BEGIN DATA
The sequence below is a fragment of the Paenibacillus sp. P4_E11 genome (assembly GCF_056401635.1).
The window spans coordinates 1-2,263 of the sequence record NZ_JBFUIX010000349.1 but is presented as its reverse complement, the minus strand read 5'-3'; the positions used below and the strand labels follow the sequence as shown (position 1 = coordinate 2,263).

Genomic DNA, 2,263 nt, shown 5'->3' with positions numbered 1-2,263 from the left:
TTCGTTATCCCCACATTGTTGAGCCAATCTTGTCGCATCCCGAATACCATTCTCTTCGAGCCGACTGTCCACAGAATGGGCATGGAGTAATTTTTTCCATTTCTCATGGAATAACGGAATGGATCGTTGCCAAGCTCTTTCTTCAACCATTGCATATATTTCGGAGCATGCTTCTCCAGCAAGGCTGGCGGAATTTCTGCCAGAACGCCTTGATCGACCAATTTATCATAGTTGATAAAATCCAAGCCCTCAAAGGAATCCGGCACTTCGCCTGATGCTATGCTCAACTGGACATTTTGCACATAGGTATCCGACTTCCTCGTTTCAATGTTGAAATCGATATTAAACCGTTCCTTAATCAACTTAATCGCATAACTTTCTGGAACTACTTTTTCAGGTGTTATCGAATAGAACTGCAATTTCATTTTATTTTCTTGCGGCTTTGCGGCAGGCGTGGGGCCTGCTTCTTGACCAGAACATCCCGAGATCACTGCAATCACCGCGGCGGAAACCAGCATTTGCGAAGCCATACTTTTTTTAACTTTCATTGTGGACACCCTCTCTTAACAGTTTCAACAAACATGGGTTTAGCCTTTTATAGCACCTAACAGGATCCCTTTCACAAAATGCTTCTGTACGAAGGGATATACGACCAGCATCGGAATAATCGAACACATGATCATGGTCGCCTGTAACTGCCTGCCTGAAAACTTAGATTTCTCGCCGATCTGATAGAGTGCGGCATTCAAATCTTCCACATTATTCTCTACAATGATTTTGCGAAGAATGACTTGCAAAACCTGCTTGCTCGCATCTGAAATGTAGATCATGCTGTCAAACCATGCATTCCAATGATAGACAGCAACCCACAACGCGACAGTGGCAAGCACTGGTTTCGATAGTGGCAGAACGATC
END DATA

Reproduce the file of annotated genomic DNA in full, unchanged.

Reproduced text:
The sequence below is a fragment of the Paenibacillus sp. P4_E11 genome (assembly GCF_056401635.1).
The window spans coordinates 1-2,263 of the sequence record NZ_JBFUIX010000349.1 but is presented as its reverse complement, the minus strand read 5'-3'; the positions used below and the strand labels follow the sequence as shown (position 1 = coordinate 2,263).

Genomic DNA, 2,263 nt, shown 5'->3' with positions numbered 1-2,263 from the left:
TTCGTTATCCCCACATTGTTGAGCCAATCTTGTCGCATCCCGAATACCATTCTCTTCGAGCCGACTGTCCACAGAATGGGCATGGAGTAATTTTTTCCATTTCTCATGGAATAACGGAATGGATCGTTGCCAAGCTCTTTCTTCAACCATTGCATATATTTCGGAGCATGCTTCTCCAGCAAGGCTGGCGGAATTTCTGCCAGAACGCCTTGATCGACCAATTTATCATAGTTGATAAAATCCAAGCCCTCAAAGGAATCCGGCACTTCGCCTGATGCTATGCTCAACTGGACATTTTGCACATAGGTATCCGACTTCCTCGTTTCAATGTTGAAATCGATATTAAACCGTTCCTTAATCAACTTAATCGCATAACTTTCTGGAACTACTTTTTCAGGTGTTATCGAATAGAACTGCAATTTCATTTTATTTTCTTGCGGCTTTGCGGCAGGCGTGGGGCCTGCTTCTTGACCAGAACATCCCGAGATCACTGCAATCACCGCGGCGGAAACCAGCATTTGCGAAGCCATACTTTTTTTAACTTTCATTGTGGACACCCTCTCTTAACAGTTTCAACAAACATGGGTTTAGCCTTTTATAGCACCTAACAGGATCCCTTTCACAAAATGCTTCTGTACGAAGGGATATACGACCAGCATCGGAATAATCGAACACATGATCATGGTCGCCTGTAACTGCCTGCCTGAAAACTTAGATTTCTCGCCGATCTGATAGAGTGCGGCATTCAAATCTTCCACATTATTCTCTACAATGATTTTGCGAAGAATGACTTGCAAAACCTGCTTGCTCGCATCTGAAATGTAGATCATGCTGTCAAACCATGCATTCCAATGATAGACAGCAACCCACAACGCGACAGTGGCAAGCACTGGTTTCGATAGTGGCAGAACGATC